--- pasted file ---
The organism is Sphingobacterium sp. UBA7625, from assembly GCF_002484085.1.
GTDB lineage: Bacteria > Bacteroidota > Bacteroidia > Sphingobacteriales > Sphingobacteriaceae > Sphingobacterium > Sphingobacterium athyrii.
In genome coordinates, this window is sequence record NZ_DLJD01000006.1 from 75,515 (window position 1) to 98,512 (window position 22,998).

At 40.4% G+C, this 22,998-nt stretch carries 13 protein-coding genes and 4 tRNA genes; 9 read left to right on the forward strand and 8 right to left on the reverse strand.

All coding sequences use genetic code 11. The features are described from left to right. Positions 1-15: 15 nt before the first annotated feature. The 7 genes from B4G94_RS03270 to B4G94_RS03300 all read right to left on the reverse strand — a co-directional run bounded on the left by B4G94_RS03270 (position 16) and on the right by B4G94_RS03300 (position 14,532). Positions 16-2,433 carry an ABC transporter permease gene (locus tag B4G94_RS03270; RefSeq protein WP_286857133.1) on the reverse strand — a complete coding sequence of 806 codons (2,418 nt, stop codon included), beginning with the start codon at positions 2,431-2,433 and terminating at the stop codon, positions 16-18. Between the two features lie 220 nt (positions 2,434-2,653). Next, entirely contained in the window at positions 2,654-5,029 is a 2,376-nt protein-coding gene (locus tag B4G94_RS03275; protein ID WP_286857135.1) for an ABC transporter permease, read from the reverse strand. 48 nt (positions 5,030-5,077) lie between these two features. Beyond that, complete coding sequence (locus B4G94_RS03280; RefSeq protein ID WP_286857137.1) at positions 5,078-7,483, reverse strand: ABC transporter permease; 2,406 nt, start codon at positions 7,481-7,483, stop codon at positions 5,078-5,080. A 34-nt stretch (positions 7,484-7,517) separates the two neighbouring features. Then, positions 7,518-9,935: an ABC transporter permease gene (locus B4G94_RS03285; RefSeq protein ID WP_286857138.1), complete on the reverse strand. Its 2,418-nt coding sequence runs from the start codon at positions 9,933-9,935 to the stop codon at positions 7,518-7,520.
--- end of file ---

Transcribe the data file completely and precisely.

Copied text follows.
The organism is Sphingobacterium sp. UBA7625, from assembly GCF_002484085.1.
GTDB lineage: Bacteria > Bacteroidota > Bacteroidia > Sphingobacteriales > Sphingobacteriaceae > Sphingobacterium > Sphingobacterium athyrii.
In genome coordinates, this window is sequence record NZ_DLJD01000006.1 from 75,515 (window position 1) to 98,512 (window position 22,998).

At 40.4% G+C, this 22,998-nt stretch carries 13 protein-coding genes and 4 tRNA genes; 9 read left to right on the forward strand and 8 right to left on the reverse strand.

All coding sequences use genetic code 11. The features are described from left to right. Positions 1-15: 15 nt before the first annotated feature. The 7 genes from B4G94_RS03270 to B4G94_RS03300 all read right to left on the reverse strand — a co-directional run bounded on the left by B4G94_RS03270 (position 16) and on the right by B4G94_RS03300 (position 14,532). Positions 16-2,433 carry an ABC transporter permease gene (locus tag B4G94_RS03270; RefSeq protein WP_286857133.1) on the reverse strand — a complete coding sequence of 806 codons (2,418 nt, stop codon included), beginning with the start codon at positions 2,431-2,433 and terminating at the stop codon, positions 16-18. Between the two features lie 220 nt (positions 2,434-2,653). Next, entirely contained in the window at positions 2,654-5,029 is a 2,376-nt protein-coding gene (locus tag B4G94_RS03275; protein ID WP_286857135.1) for an ABC transporter permease, read from the reverse strand. 48 nt (positions 5,030-5,077) lie between these two features. Beyond that, complete coding sequence (locus B4G94_RS03280; RefSeq protein ID WP_286857137.1) at positions 5,078-7,483, reverse strand: ABC transporter permease; 2,406 nt, start codon at positions 7,481-7,483, stop codon at positions 5,078-5,080. A 34-nt stretch (positions 7,484-7,517) separates the two neighbouring features. Then, positions 7,518-9,935: an ABC transporter permease gene (locus B4G94_RS03285; RefSeq protein ID WP_286857138.1), complete on the reverse strand. Its 2,418-nt coding sequence runs from the start codon at positions 9,933-9,935 to the stop codon at positions 7,518-7,520.